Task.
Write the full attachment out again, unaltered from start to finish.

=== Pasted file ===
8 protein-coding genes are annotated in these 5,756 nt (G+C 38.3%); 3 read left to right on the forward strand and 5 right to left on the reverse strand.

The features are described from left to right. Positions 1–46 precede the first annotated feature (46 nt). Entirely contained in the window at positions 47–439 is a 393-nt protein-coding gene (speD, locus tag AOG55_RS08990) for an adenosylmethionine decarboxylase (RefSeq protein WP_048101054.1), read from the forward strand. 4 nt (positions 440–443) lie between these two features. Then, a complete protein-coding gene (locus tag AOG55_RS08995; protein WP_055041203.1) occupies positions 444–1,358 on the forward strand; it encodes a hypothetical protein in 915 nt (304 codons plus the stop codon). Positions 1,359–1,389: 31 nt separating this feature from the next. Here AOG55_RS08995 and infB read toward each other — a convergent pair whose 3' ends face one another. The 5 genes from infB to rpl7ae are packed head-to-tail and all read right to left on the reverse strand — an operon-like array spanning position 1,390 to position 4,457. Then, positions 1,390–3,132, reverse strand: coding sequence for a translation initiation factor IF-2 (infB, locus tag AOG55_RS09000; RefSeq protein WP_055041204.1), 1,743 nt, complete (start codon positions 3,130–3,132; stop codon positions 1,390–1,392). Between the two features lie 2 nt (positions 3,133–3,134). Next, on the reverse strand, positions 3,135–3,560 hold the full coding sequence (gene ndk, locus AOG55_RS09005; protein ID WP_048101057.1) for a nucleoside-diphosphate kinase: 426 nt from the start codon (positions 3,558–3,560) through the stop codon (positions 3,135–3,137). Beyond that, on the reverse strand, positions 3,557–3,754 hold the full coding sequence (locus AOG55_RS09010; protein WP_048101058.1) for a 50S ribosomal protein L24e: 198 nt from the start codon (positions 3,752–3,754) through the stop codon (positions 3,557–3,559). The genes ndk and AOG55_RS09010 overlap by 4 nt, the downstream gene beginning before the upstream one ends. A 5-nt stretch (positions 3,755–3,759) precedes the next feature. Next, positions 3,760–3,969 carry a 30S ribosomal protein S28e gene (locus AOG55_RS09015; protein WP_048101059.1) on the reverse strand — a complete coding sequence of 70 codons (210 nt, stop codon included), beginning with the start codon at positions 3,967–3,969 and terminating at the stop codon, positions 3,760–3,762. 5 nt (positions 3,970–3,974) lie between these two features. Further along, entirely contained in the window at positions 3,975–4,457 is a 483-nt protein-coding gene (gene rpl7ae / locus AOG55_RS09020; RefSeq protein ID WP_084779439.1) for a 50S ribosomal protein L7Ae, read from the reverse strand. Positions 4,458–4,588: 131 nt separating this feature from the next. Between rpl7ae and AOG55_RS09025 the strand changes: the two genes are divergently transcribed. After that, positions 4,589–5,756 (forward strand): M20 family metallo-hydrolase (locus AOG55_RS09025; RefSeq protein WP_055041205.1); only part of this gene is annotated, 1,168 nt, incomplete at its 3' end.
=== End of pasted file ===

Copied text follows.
8 protein-coding genes are annotated in these 5,756 nt (G+C 38.3%); 3 read left to right on the forward strand and 5 right to left on the reverse strand.

The features are described from left to right. Positions 1–46 precede the first annotated feature (46 nt). Entirely contained in the window at positions 47–439 is a 393-nt protein-coding gene (speD, locus tag AOG55_RS08990) for an adenosylmethionine decarboxylase (RefSeq protein WP_048101054.1), read from the forward strand. 4 nt (positions 440–443) lie between these two features. Then, a complete protein-coding gene (locus tag AOG55_RS08995; protein WP_055041203.1) occupies positions 444–1,358 on the forward strand; it encodes a hypothetical protein in 915 nt (304 codons plus the stop codon). Positions 1,359–1,389: 31 nt separating this feature from the next. Here AOG55_RS08995 and infB read toward each other — a convergent pair whose 3' ends face one another. The 5 genes from infB to rpl7ae are packed head-to-tail and all read right to left on the reverse strand — an operon-like array spanning position 1,390 to position 4,457. Then, positions 1,390–3,132, reverse strand: coding sequence for a translation initiation factor IF-2 (infB, locus tag AOG55_RS09000; RefSeq protein WP_055041204.1), 1,743 nt, complete (start codon positions 3,130–3,132; stop codon positions 1,390–1,392). Between the two features lie 2 nt (positions 3,133–3,134). Next, on the reverse strand, positions 3,135–3,560 hold the full coding sequence (gene ndk, locus AOG55_RS09005; protein ID WP_048101057.1) for a nucleoside-diphosphate kinase: 426 nt from the start codon (positions 3,558–3,560) through the stop codon (positions 3,135–3,137). Beyond that, on the reverse strand, positions 3,557–3,754 hold the full coding sequence (locus AOG55_RS09010; protein WP_048101058.1) for a 50S ribosomal protein L24e: 198 nt from the start codon (positions 3,752–3,754) through the stop codon (positions 3,557–3,559). The genes ndk and AOG55_RS09010 overlap by 4 nt, the downstream gene beginning before the upstream one ends. A 5-nt stretch (positions 3,755–3,759) precedes the next feature. Next, positions 3,760–3,969 carry a 30S ribosomal protein S28e gene (locus AOG55_RS09015; protein WP_048101059.1) on the reverse strand — a complete coding sequence of 70 codons (210 nt, stop codon included), beginning with the start codon at positions 3,967–3,969 and terminating at the stop codon, positions 3,760–3,762. 5 nt (positions 3,970–3,974) lie between these two features. Further along, entirely contained in the window at positions 3,975–4,457 is a 483-nt protein-coding gene (gene rpl7ae / locus AOG55_RS09020; RefSeq protein ID WP_084779439.1) for a 50S ribosomal protein L7Ae, read from the reverse strand. Positions 4,458–4,588: 131 nt separating this feature from the next. Between rpl7ae and AOG55_RS09025 the strand changes: the two genes are divergently transcribed. After that, positions 4,589–5,756 (forward strand): M20 family metallo-hydrolase (locus AOG55_RS09025; RefSeq protein WP_055041205.1); only part of this gene is annotated, 1,168 nt, incomplete at its 3' end.